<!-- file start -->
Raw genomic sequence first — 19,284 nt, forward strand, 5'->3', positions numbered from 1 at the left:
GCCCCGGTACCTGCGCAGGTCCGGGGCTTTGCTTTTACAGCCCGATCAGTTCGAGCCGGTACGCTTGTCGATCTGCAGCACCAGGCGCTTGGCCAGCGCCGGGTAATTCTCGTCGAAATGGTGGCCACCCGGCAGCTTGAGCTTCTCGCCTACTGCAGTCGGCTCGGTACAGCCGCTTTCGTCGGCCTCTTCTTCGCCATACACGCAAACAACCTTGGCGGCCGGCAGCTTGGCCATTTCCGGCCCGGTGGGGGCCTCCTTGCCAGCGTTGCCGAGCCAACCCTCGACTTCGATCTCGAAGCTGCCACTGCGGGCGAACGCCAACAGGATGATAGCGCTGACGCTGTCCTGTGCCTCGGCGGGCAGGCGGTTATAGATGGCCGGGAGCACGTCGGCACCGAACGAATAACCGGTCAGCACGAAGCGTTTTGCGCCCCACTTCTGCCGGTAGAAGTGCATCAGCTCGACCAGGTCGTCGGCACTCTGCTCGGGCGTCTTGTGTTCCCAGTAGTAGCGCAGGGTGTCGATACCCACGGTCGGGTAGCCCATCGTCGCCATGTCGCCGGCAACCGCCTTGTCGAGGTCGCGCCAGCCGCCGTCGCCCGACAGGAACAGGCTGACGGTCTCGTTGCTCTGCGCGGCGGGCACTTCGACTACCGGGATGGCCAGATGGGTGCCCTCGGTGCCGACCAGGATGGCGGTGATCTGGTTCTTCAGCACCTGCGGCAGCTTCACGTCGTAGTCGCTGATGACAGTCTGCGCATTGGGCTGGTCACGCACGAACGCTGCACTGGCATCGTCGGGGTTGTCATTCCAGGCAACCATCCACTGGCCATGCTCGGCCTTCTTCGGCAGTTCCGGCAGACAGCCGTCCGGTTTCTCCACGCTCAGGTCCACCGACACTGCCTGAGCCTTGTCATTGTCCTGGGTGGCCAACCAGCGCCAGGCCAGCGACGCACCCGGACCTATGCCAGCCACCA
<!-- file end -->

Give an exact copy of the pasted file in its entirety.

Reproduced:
Raw genomic sequence first — 19,284 nt, forward strand, 5'->3', positions numbered from 1 at the left:
GCCCCGGTACCTGCGCAGGTCCGGGGCTTTGCTTTTACAGCCCGATCAGTTCGAGCCGGTACGCTTGTCGATCTGCAGCACCAGGCGCTTGGCCAGCGCCGGGTAATTCTCGTCGAAATGGTGGCCACCCGGCAGCTTGAGCTTCTCGCCTACTGCAGTCGGCTCGGTACAGCCGCTTTCGTCGGCCTCTTCTTCGCCATACACGCAAACAACCTTGGCGGCCGGCAGCTTGGCCATTTCCGGCCCGGTGGGGGCCTCCTTGCCAGCGTTGCCGAGCCAACCCTCGACTTCGATCTCGAAGCTGCCACTGCGGGCGAACGCCAACAGGATGATAGCGCTGACGCTGTCCTGTGCCTCGGCGGGCAGGCGGTTATAGATGGCCGGGAGCACGTCGGCACCGAACGAATAACCGGTCAGCACGAAGCGTTTTGCGCCCCACTTCTGCCGGTAGAAGTGCATCAGCTCGACCAGGTCGTCGGCACTCTGCTCGGGCGTCTTGTGTTCCCAGTAGTAGCGCAGGGTGTCGATACCCACGGTCGGGTAGCCCATCGTCGCCATGTCGCCGGCAACCGCCTTGTCGAGGTCGCGCCAGCCGCCGTCGCCCGACAGGAACAGGCTGACGGTCTCGTTGCTCTGCGCGGCGGGCACTTCGACTACCGGGATGGCCAGATGGGTGCCCTCGGTGCCGACCAGGATGGCGGTGATCTGGTTCTTCAGCACCTGCGGCAGCTTCACGTCGTAGTCGCTGATGACAGTCTGCGCATTGGGCTGGTCACGCACGAACGCTGCACTGGCATCGTCGGGGTTGTCATTCCAGGCAACCATCCACTGGCCATGCTCGGCCTTCTTCGGCAGTTCCGGCAGACAGCCGTCCGGTTTCTCCACGCTCAGGTCCACCGACACTGCCTGAGCCTTGTCATTGTCCTGGGTGGCCAACCAGCGCCAGGCCAGCGACGCACCCGGACCTATGCCAGCCACCA